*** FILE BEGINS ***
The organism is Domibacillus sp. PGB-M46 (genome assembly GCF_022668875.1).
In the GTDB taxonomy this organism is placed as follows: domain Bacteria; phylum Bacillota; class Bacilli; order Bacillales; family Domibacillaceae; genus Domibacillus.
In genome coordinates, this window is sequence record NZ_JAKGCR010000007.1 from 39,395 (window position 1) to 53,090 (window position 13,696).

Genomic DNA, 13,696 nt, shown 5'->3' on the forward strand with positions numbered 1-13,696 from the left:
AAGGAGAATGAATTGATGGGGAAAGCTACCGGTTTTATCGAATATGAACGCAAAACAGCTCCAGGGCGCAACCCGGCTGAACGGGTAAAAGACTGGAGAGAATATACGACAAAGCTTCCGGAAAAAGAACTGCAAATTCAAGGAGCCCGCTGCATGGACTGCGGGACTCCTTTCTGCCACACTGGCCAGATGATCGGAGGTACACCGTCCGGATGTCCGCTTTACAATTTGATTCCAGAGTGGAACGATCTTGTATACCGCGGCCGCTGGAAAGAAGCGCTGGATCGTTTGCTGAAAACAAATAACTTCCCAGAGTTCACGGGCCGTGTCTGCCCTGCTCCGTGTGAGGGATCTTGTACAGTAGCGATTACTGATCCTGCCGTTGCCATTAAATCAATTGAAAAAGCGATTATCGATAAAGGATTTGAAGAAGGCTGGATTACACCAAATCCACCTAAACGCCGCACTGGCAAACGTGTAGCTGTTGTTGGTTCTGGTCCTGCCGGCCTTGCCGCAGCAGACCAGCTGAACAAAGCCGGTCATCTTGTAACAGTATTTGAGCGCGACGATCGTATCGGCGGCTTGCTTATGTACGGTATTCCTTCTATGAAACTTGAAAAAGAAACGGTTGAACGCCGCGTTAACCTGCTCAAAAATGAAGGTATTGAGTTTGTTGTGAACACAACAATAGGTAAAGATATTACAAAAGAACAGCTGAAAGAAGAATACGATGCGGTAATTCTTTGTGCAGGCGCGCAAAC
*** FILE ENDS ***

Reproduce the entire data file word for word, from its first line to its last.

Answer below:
The organism is Domibacillus sp. PGB-M46 (genome assembly GCF_022668875.1).
In the GTDB taxonomy this organism is placed as follows: domain Bacteria; phylum Bacillota; class Bacilli; order Bacillales; family Domibacillaceae; genus Domibacillus.
In genome coordinates, this window is sequence record NZ_JAKGCR010000007.1 from 39,395 (window position 1) to 53,090 (window position 13,696).

Genomic DNA, 13,696 nt, shown 5'->3' on the forward strand with positions numbered 1-13,696 from the left:
AAGGAGAATGAATTGATGGGGAAAGCTACCGGTTTTATCGAATATGAACGCAAAACAGCTCCAGGGCGCAACCCGGCTGAACGGGTAAAAGACTGGAGAGAATATACGACAAAGCTTCCGGAAAAAGAACTGCAAATTCAAGGAGCCCGCTGCATGGACTGCGGGACTCCTTTCTGCCACACTGGCCAGATGATCGGAGGTACACCGTCCGGATGTCCGCTTTACAATTTGATTCCAGAGTGGAACGATCTTGTATACCGCGGCCGCTGGAAAGAAGCGCTGGATCGTTTGCTGAAAACAAATAACTTCCCAGAGTTCACGGGCCGTGTCTGCCCTGCTCCGTGTGAGGGATCTTGTACAGTAGCGATTACTGATCCTGCCGTTGCCATTAAATCAATTGAAAAAGCGATTATCGATAAAGGATTTGAAGAAGGCTGGATTACACCAAATCCACCTAAACGCCGCACTGGCAAACGTGTAGCTGTTGTTGGTTCTGGTCCTGCCGGCCTTGCCGCAGCAGACCAGCTGAACAAAGCCGGTCATCTTGTAACAGTATTTGAGCGCGACGATCGTATCGGCGGCTTGCTTATGTACGGTATTCCTTCTATGAAACTTGAAAAAGAAACGGTTGAACGCCGCGTTAACCTGCTCAAAAATGAAGGTATTGAGTTTGTTGTGAACACAACAATAGGTAAAGATATTACAAAAGAACAGCTGAAAGAAGAATACGATGCGGTAATTCTTTGTGCAGGCGCGCAAAC